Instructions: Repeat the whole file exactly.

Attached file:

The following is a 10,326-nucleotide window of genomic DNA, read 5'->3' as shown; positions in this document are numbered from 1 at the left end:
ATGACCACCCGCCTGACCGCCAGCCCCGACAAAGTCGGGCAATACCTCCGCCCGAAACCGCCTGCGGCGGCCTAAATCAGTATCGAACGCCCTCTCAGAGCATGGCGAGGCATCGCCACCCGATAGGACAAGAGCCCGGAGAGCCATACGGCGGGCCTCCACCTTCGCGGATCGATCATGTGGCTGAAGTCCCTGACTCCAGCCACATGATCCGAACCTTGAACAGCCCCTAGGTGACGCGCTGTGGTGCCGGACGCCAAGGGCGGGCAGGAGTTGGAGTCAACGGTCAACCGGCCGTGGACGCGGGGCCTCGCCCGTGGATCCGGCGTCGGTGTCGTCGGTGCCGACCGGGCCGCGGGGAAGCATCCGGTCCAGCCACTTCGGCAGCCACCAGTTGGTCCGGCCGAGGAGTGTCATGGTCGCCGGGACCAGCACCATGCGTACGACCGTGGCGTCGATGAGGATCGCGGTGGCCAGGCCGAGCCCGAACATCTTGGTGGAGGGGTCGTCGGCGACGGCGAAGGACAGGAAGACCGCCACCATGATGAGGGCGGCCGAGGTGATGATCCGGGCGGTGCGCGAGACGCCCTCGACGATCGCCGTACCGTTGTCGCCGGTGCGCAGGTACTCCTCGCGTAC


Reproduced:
The following is a 10,326-nucleotide window of genomic DNA, read 5'->3' as shown; positions in this document are numbered from 1 at the left end:
ATGACCACCCGCCTGACCGCCAGCCCCGACAAAGTCGGGCAATACCTCCGCCCGAAACCGCCTGCGGCGGCCTAAATCAGTATCGAACGCCCTCTCAGAGCATGGCGAGGCATCGCCACCCGATAGGACAAGAGCCCGGAGAGCCATACGGCGGGCCTCCACCTTCGCGGATCGATCATGTGGCTGAAGTCCCTGACTCCAGCCACATGATCCGAACCTTGAACAGCCCCTAGGTGACGCGCTGTGGTGCCGGACGCCAAGGGCGGGCAGGAGTTGGAGTCAACGGTCAACCGGCCGTGGACGCGGGGCCTCGCCCGTGGATCCGGCGTCGGTGTCGTCGGTGCCGACCGGGCCGCGGGGAAGCATCCGGTCCAGCCACTTCGGCAGCCACCAGTTGGTCCGGCCGAGGAGTGTCATGGTCGCCGGGACCAGCACCATGCGTACGACCGTGGCGTCGATGAGGATCGCGGTGGCCAGGCCGAGCCCGAACATCTTGGTGGAGGGGTCGTCGGCGACGGCGAAGGACAGGAAGACCGCCACCATGATGAGGGCGGCCGAGGTGATGATCCGGGCGGTGCGCGAGACGCCCTCGACGATCGCCGTACCGTTGTCGCCGGTGCGCAGGTACTCCTCGCGTAC